Read Along- ‘Agile Testing’ Chapter-19

“Wrap Up the Iteration”

  • Agile team delivers working software at the end of the iteration – demonstrate to the customers and get their feedback.
  • Having testers conduct the ’Iteration Review’ is a common practice as they’ve usually worked on all the stories. The Scrum Master, programmers or testers could demonstrate the new features – It is recommended to rotate this honor.
  • Retrospectives are an excellent place to start identifying what and how you can do better.
    • Start, Stop, Continue technique – Discussing What went well, What did not go well and what we can start doing to help.
    • Write task cards for actions to be undertaken to implement the steps
    • At the end of the next iteration, take a checkpoint to see if you improved

Retrospectives are a simple and highly effective way for teams to identify & address issues. The retrospective meeting is a perfect opportunity to raise testing-related issues. Bring up issues in an objective, non-blaming way.

Celebrate Successes

Make sure your team takes at least a little time to pat itself on the back and recognise its achievements.

Even Small Successes deserve a Reward.

Many agile teams have trouble taking time to celebrate success.

Have a weekly fun gathering or team games.

  • For big milestones such a big release or achieving a test coverage goal, the whole company can have a party to celebrate, bringing in catered food or go out.
  • It is also important to celebrate individual successes. A ‘Shout-Out Shoebox’ – is a great idea to recognize the value different team members contribute.
  • Taking time to celebrate successes lets your team take a step back, get a fresh perspective, and renew its energy so it can keep improving your product, giving team members a chance to appreciate each other’s contributions. Don’t fall into a routine where everyone has their head down working all the time!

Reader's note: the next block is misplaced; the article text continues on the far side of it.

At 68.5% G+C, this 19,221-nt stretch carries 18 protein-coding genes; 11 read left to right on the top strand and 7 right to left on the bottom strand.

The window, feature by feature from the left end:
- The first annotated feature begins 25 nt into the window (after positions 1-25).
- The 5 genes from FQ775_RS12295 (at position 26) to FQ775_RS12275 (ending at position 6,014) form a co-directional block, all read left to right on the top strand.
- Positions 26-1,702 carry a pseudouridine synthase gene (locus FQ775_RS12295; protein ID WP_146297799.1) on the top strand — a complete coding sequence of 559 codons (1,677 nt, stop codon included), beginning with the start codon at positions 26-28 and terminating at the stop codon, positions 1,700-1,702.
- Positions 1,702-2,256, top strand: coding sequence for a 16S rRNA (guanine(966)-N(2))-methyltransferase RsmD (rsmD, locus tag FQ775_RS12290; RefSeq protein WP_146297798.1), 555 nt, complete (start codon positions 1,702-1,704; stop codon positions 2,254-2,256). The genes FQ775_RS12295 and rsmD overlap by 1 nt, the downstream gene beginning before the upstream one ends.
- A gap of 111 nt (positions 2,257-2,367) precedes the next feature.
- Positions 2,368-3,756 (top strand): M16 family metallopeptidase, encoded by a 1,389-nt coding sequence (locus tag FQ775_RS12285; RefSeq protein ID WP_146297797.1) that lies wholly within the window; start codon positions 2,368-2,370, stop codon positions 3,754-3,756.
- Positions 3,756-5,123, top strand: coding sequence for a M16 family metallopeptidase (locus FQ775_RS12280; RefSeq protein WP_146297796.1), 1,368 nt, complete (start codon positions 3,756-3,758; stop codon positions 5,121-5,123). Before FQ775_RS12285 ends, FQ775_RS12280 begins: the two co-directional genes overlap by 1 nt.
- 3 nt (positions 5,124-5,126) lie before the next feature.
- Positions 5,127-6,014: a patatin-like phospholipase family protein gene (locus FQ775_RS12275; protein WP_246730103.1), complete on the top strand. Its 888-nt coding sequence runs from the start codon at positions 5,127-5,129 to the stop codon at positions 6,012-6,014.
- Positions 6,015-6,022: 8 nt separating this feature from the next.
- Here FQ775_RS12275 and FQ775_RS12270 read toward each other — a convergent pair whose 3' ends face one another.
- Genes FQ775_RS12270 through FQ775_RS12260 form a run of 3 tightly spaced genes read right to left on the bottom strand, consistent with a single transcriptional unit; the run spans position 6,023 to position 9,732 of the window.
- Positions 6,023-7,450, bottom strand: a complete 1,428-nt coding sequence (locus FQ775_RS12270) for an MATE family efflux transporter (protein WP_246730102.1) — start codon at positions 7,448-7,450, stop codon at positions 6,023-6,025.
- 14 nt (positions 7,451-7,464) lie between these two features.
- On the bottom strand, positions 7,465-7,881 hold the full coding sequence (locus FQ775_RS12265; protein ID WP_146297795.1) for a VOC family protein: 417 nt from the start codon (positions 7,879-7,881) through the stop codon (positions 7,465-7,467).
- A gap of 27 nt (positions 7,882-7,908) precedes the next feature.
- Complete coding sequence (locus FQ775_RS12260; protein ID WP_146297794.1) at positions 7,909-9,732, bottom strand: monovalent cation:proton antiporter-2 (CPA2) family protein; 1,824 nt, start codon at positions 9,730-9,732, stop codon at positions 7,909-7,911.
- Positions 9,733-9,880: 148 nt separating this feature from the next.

• Take advantage of the opportunity after each iteration to identify testing- related obstacles, and think of ways to overcome them.

Raise your Exploration Game!

Exploration is an integral part of testing. Exploring the application is a great strategy for learning about how it works, finding new information and flows, and discovering some unique bugs too! 

Many testers perform exploratory testing as a matter of course, and agile teams may make it an integral part of their tasks. But how can you up your exploration game? Simply going around the application and looking or clicking here and there surely cannot be called creative exploration.

In my article published at Testrail blog, I outline what do you need to do to bring structure to your exploratory tests and get the most useful information out of them?

Image Source- xenonstack.com

Designate time for exploration

As we get into the flow of agile and its fast-moving sprints, we focus on testing tasks for each user story and are constantly thinking of what needs to be done next. But with minimal documentation and limited time to design tests, it is imperative to understand that just executing the written or scripted tests will not be enough to ensure the feature’s quality, correctness, and sanity.

Exploratory testing needs to be counted as a separate task. You can even add it to your user story so that the team accounts for the time spent on it and recognizes the effort.

Testers can use the time to focus on the feature at hand and try out how it works, its integrations with other features, and its behavior in various unique scenarios that may or may not have been thought of while designing the scripted tests. Having exploratory testing as a task also mandates that it be done for each and every feature and gives testers that predefined time to spend on exploration. 

In my testing days, this used to be the most creative and fun aspect of my sprints, and it resulted in great discoveries, questions, insights, and defects!

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